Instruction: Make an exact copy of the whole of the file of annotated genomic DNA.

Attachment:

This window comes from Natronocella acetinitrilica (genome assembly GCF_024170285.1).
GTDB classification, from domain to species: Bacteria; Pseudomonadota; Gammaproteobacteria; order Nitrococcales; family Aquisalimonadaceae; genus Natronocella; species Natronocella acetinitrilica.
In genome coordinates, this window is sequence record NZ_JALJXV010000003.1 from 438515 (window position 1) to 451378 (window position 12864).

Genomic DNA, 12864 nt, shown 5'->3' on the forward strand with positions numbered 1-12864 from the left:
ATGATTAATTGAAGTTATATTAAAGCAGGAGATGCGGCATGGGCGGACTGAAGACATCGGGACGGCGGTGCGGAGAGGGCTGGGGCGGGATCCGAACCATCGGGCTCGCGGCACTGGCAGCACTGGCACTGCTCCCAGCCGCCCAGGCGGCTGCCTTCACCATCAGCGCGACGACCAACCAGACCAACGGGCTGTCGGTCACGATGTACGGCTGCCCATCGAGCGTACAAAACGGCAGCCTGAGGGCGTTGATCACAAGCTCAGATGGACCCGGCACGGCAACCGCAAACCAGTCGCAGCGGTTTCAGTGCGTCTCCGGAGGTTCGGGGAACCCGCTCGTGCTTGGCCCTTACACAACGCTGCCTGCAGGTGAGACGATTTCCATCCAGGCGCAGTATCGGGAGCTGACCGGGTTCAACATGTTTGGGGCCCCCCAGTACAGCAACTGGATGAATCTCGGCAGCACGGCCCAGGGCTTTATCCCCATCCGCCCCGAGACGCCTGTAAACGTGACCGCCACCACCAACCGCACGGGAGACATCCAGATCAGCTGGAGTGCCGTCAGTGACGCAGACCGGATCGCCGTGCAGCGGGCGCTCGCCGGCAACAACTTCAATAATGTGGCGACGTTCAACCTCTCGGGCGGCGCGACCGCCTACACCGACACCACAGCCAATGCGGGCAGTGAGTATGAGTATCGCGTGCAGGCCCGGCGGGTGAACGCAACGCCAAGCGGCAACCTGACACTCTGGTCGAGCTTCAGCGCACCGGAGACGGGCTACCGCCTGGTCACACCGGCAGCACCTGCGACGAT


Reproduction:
This window comes from Natronocella acetinitrilica (genome assembly GCF_024170285.1).
GTDB classification, from domain to species: Bacteria; Pseudomonadota; Gammaproteobacteria; order Nitrococcales; family Aquisalimonadaceae; genus Natronocella; species Natronocella acetinitrilica.
In genome coordinates, this window is sequence record NZ_JALJXV010000003.1 from 438515 (window position 1) to 451378 (window position 12864).

Genomic DNA, 12864 nt, shown 5'->3' on the forward strand with positions numbered 1-12864 from the left:
ATGATTAATTGAAGTTATATTAAAGCAGGAGATGCGGCATGGGCGGACTGAAGACATCGGGACGGCGGTGCGGAGAGGGCTGGGGCGGGATCCGAACCATCGGGCTCGCGGCACTGGCAGCACTGGCACTGCTCCCAGCCGCCCAGGCGGCTGCCTTCACCATCAGCGCGACGACCAACCAGACCAACGGGCTGTCGGTCACGATGTACGGCTGCCCATCGAGCGTACAAAACGGCAGCCTGAGGGCGTTGATCACAAGCTCAGATGGACCCGGCACGGCAACCGCAAACCAGTCGCAGCGGTTTCAGTGCGTCTCCGGAGGTTCGGGGAACCCGCTCGTGCTTGGCCCTTACACAACGCTGCCTGCAGGTGAGACGATTTCCATCCAGGCGCAGTATCGGGAGCTGACCGGGTTCAACATGTTTGGGGCCCCCCAGTACAGCAACTGGATGAATCTCGGCAGCACGGCCCAGGGCTTTATCCCCATCCGCCCCGAGACGCCTGTAAACGTGACCGCCACCACCAACCGCACGGGAGACATCCAGATCAGCTGGAGTGCCGTCAGTGACGCAGACCGGATCGCCGTGCAGCGGGCGCTCGCCGGCAACAACTTCAATAATGTGGCGACGTTCAACCTCTCGGGCGGCGCGACCGCCTACACCGACACCACAGCCAATGCGGGCAGTGAGTATGAGTATCGCGTGCAGGCCCGGCGGGTGAACGCAACGCCAAGCGGCAACCTGACACTCTGGTCGAGCTTCAGCGCACCGGAGACGGGCTACCGCCTGGTCACACCGGCAGCACCTGCGACGAT